Calcium signalling can directly influence and control cerebrovascular responses in the brain as astrocytic end feet ensheath large areas of the brain vasculature (Mathiisen et al., 2010). This allows them to release compounds with can lead to either vasodilation/contraction of the nearby blood vessels, thus allowing for rapid adaptations in response to changing metabolic demands. In terms of metabolic support during increased neuronal activity more energy in the form of lactate will need to be provided to sustain a consistent synaptic transmission. This is facilitated via the lactate shuttle (Figure 5) within astrocytes which in essence is the uptake of blood glucose or the breakdown of intracellular glycogen into lactate which is then released (Brown & Ransom, 2007). Alongside being a key glycogen store in the brain astrocytes are also involved in the synthesis and release of glutamine from the uptake of glutamate. The expression of the enzyme glutamine synthetase allows this reaction and once the glutamine is released into the extracellular environment it can be taken up by neurons in order to be converted back to the neurotransmitter glutamate (Hertz, 2006). Furthermore, a study by (Liang et al., 2006) found that the glutamine which is released can also be taken up by inhibitory neurons to be converted into GABA, thus allowing for another pathway in which astrocytes can control synaptic activity within the CNS. These are just a few of the physiological and functional features that are dependent on calcium signalling, however there is much more to be uncovered about the role which this ion can play within astrocytes which I will explore.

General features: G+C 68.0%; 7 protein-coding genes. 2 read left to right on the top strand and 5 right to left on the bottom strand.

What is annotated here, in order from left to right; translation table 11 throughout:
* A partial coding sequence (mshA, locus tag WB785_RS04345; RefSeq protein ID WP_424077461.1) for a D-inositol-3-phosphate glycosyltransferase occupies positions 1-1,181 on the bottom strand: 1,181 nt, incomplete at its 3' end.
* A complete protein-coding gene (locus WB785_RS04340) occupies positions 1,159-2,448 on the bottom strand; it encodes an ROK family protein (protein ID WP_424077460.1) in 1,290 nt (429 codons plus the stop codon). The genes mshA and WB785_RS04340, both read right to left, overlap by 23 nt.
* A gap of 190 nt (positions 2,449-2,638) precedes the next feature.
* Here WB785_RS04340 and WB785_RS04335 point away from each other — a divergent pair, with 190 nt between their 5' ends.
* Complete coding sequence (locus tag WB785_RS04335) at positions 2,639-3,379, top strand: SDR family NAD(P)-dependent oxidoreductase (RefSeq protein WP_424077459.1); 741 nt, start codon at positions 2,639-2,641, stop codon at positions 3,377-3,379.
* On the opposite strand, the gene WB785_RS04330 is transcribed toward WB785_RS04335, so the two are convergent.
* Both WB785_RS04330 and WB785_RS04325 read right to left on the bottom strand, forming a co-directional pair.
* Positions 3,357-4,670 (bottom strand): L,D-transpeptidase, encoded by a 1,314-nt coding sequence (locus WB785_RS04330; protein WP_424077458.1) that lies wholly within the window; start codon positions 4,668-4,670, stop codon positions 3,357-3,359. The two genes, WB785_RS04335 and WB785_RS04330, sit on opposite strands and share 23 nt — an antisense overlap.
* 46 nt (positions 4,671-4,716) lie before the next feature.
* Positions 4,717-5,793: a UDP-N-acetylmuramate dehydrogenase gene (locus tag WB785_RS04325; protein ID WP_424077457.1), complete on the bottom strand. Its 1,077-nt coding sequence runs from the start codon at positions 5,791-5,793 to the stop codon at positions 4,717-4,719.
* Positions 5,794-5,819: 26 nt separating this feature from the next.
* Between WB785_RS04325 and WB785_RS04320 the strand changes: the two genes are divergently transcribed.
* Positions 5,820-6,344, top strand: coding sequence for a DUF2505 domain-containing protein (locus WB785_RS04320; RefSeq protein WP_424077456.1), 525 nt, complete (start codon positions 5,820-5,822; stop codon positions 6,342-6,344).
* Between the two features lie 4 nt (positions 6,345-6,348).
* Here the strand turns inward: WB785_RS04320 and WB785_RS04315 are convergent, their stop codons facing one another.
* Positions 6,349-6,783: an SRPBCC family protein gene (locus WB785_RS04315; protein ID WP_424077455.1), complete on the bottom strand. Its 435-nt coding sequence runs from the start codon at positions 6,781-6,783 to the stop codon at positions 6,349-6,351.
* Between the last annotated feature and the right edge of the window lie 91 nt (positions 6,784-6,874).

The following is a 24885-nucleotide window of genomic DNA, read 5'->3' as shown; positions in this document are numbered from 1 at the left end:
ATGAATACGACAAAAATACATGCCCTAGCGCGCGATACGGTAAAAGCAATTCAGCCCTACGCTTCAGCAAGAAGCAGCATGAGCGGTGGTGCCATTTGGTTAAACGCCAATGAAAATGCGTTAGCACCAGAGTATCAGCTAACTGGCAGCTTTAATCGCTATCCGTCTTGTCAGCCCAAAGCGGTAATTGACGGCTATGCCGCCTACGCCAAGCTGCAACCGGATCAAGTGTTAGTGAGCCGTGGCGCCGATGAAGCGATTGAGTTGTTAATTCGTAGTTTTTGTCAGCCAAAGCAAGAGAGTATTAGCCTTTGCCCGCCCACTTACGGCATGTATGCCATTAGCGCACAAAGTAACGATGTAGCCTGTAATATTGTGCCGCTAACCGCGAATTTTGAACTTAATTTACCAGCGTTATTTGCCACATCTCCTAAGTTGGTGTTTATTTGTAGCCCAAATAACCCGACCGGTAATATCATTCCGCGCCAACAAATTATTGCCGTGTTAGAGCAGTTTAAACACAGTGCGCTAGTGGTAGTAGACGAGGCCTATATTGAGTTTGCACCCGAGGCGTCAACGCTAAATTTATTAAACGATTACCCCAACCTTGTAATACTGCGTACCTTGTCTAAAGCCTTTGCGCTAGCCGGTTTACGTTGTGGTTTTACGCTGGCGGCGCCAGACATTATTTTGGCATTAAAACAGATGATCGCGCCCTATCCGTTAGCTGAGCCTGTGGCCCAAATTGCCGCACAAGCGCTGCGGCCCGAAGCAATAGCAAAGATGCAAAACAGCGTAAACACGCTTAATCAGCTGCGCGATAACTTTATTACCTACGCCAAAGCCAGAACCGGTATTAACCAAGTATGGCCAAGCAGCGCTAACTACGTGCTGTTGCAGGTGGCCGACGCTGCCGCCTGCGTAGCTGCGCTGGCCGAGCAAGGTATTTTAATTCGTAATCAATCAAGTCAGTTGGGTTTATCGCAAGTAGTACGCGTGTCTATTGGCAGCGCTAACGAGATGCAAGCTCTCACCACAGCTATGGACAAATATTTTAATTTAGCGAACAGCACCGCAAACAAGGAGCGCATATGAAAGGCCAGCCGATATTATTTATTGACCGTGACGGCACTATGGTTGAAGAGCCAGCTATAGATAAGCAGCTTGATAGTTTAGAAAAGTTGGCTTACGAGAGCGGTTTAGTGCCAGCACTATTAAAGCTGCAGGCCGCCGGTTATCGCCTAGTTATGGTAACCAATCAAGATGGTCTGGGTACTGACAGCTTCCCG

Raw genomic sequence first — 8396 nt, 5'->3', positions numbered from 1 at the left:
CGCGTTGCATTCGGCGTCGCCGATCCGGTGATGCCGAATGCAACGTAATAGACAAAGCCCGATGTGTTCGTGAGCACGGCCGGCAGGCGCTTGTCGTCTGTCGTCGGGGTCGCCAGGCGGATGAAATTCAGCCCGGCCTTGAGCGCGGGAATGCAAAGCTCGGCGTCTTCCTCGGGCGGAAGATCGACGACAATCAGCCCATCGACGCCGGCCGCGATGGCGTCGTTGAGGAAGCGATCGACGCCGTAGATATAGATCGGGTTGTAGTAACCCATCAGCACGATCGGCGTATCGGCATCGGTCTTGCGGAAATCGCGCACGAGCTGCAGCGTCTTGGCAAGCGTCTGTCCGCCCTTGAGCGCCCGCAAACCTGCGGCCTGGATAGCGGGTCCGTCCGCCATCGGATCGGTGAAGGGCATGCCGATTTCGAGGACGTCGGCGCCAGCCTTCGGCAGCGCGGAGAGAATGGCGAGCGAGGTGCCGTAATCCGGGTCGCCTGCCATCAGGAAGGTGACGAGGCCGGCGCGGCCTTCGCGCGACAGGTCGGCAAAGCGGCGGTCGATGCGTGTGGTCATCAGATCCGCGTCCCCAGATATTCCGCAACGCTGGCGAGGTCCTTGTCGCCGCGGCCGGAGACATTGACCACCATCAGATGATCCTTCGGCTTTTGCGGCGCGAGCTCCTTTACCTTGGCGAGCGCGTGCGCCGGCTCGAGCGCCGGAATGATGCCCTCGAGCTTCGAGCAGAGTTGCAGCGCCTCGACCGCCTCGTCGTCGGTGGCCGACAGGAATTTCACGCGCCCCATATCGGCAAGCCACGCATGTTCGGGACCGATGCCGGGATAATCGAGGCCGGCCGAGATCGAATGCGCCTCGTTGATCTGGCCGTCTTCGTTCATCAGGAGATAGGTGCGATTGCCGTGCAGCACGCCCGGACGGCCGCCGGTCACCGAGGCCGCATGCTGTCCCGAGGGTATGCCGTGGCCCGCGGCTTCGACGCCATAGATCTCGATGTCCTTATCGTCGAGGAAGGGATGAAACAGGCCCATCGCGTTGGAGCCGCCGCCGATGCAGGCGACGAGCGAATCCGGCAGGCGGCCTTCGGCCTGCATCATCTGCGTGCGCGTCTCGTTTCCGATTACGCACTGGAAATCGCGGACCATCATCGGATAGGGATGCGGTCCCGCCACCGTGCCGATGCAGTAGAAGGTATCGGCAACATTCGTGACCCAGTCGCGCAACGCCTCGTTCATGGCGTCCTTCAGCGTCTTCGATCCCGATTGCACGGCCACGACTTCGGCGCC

Figure 5: Lactate shuttle

Proposed mechanism for the synthesis of lactate during times of increased neuronal metabolic demand.


  1. Calcium tracking

Through the use of Ca2+ sensitive fluorescent dyes early experiments by (Cornell-Bell et al., 1990) were able to track intracellular Ca2+ levels within living cells, through which astrocytes were found to exhibit cellular excitability which is dependent upon the Ca2+ levels of the cytosol rather than the electrical changes of the outer membrane.

After which greater advances in technological allowed for techniques such as patch-clamping, caged compounds and confocal microscopy all of which allowed for the manipulation and imaging of intracellular Ca2+ levels (Haydon, 2001). One particular difficulty in studying astrocytic signalling in situ was that other neural cells also exhibit similar GPCRs which are linked to Ca2+ mobilisation, making it difficult to see the individual effect of just the astrocytic Ca2+ signalling cascades on physiological processes (Agulhon et al., 2008). This was overcome through the use of glass electrodes which allowed non-physiological depolarisation of astrocytes and also by the insertion of caged IP3 or Ca2+ which was loaded via path clamp pipettes allowing for specific targeting of astrocytes (Agulhon et al., 2008). These new techniques allowed for research into oscillations in calcium concentrations and propagating calcium waves, which uncovered possible mechanisms to facilitate these propagations.